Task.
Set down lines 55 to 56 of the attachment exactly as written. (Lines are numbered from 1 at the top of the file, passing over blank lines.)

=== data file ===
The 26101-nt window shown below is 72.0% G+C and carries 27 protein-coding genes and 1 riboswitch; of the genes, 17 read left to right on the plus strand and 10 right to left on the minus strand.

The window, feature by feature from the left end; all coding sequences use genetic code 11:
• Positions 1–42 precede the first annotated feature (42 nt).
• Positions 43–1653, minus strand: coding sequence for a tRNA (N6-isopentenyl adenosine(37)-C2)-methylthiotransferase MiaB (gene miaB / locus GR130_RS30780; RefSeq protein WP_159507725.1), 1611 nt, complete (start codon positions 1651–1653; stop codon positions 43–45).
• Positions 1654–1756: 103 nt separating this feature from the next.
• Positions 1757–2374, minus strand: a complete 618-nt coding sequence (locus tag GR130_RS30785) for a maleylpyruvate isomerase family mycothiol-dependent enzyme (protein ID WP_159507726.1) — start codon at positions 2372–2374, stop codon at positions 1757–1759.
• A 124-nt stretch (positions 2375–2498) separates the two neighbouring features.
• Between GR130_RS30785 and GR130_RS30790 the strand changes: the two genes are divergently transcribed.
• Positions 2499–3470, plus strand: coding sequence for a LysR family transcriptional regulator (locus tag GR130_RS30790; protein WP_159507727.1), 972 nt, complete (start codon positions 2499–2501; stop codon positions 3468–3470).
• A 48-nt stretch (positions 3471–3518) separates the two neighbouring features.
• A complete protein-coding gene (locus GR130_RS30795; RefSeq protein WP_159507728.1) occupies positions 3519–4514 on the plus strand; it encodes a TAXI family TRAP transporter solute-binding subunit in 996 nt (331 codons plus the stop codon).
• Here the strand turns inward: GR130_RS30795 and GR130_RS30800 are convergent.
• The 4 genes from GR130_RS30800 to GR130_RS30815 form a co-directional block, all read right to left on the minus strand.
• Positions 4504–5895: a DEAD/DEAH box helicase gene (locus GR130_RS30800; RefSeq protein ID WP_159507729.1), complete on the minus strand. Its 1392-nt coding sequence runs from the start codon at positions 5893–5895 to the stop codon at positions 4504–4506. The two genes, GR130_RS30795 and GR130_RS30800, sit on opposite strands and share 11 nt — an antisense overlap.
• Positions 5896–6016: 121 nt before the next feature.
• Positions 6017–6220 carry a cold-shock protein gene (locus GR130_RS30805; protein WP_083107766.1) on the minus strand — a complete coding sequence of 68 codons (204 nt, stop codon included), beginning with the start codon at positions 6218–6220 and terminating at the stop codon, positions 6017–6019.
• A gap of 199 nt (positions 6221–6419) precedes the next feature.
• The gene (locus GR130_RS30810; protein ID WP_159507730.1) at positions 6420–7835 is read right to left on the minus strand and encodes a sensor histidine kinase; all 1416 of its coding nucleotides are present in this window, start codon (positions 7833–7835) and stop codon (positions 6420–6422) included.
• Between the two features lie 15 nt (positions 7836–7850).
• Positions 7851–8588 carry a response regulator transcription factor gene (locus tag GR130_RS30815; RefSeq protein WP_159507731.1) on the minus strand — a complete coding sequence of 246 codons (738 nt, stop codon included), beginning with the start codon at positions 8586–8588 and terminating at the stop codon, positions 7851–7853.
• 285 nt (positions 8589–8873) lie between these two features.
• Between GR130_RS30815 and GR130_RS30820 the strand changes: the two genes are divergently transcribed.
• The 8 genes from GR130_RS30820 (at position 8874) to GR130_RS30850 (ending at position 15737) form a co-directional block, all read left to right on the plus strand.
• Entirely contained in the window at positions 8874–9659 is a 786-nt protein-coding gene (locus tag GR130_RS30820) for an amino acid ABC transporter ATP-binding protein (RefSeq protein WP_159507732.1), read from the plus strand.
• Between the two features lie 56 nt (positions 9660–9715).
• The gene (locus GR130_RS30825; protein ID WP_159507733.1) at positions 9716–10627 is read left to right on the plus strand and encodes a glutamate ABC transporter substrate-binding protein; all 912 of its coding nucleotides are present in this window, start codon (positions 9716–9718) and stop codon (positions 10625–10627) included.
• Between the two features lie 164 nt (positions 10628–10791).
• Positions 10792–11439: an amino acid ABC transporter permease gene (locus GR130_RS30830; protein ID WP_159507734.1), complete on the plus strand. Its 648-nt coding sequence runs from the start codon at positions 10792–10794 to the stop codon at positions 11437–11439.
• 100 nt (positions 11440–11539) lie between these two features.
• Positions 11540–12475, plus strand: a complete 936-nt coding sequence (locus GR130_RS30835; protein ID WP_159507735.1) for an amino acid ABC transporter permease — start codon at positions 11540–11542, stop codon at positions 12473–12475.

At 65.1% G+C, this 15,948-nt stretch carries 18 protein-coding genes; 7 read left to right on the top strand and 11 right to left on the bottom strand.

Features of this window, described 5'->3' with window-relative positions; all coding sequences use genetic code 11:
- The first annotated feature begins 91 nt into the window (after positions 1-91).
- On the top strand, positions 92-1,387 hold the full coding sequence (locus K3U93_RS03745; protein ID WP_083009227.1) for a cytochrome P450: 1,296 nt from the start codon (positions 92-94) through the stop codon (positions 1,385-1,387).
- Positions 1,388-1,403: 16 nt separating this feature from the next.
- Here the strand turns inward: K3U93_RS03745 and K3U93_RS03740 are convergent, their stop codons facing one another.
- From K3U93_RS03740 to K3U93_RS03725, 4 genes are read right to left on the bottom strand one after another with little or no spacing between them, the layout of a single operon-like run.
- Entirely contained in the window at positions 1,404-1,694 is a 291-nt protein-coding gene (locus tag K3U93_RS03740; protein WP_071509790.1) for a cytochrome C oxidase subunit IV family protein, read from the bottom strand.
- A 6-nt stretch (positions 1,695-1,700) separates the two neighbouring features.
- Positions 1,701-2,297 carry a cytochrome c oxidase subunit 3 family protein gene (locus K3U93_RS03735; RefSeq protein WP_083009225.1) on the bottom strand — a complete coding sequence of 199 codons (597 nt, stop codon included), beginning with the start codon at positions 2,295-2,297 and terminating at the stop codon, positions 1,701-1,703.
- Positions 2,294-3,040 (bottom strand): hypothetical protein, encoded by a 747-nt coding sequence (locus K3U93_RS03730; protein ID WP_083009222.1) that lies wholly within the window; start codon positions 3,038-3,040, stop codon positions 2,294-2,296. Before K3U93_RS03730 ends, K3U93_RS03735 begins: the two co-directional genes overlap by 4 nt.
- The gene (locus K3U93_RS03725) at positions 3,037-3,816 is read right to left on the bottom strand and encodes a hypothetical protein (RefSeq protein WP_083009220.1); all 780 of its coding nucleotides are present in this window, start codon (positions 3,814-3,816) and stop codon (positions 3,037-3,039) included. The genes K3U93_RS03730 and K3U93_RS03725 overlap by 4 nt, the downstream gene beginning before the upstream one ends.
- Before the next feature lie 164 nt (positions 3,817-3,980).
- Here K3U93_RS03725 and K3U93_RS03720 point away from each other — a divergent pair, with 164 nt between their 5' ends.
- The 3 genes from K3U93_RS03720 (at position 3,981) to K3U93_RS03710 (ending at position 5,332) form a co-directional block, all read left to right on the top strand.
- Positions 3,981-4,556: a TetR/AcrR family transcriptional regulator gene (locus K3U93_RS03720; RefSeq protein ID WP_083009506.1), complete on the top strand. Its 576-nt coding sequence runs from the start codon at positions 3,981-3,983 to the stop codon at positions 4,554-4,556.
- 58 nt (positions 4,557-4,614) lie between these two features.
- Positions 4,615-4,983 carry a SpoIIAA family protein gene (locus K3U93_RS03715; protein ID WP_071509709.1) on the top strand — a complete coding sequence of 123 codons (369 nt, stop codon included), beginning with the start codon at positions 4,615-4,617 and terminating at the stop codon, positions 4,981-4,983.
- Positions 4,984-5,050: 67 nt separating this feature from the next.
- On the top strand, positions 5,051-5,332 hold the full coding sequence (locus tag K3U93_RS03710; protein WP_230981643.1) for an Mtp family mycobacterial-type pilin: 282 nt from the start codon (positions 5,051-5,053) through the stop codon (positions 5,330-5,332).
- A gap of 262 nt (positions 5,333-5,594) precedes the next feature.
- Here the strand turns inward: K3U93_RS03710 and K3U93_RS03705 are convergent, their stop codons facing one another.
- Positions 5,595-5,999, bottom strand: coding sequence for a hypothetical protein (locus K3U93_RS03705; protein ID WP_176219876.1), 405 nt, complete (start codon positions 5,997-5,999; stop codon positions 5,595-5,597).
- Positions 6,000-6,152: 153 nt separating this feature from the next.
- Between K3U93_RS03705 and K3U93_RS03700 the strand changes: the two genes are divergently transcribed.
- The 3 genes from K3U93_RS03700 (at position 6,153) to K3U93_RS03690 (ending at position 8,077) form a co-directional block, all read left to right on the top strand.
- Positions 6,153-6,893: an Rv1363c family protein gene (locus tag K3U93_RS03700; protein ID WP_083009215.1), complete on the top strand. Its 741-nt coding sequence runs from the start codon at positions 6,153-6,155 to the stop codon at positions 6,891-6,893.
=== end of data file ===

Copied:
- Between K3U93_RS03705 and K3U93_RS03700 the strand changes: the two genes are divergently transcribed.
- The 3 genes from K3U93_RS03700 (at position 6,153) to K3U93_RS03690 (ending at position 8,077) form a co-directional block, all read left to right on the top strand.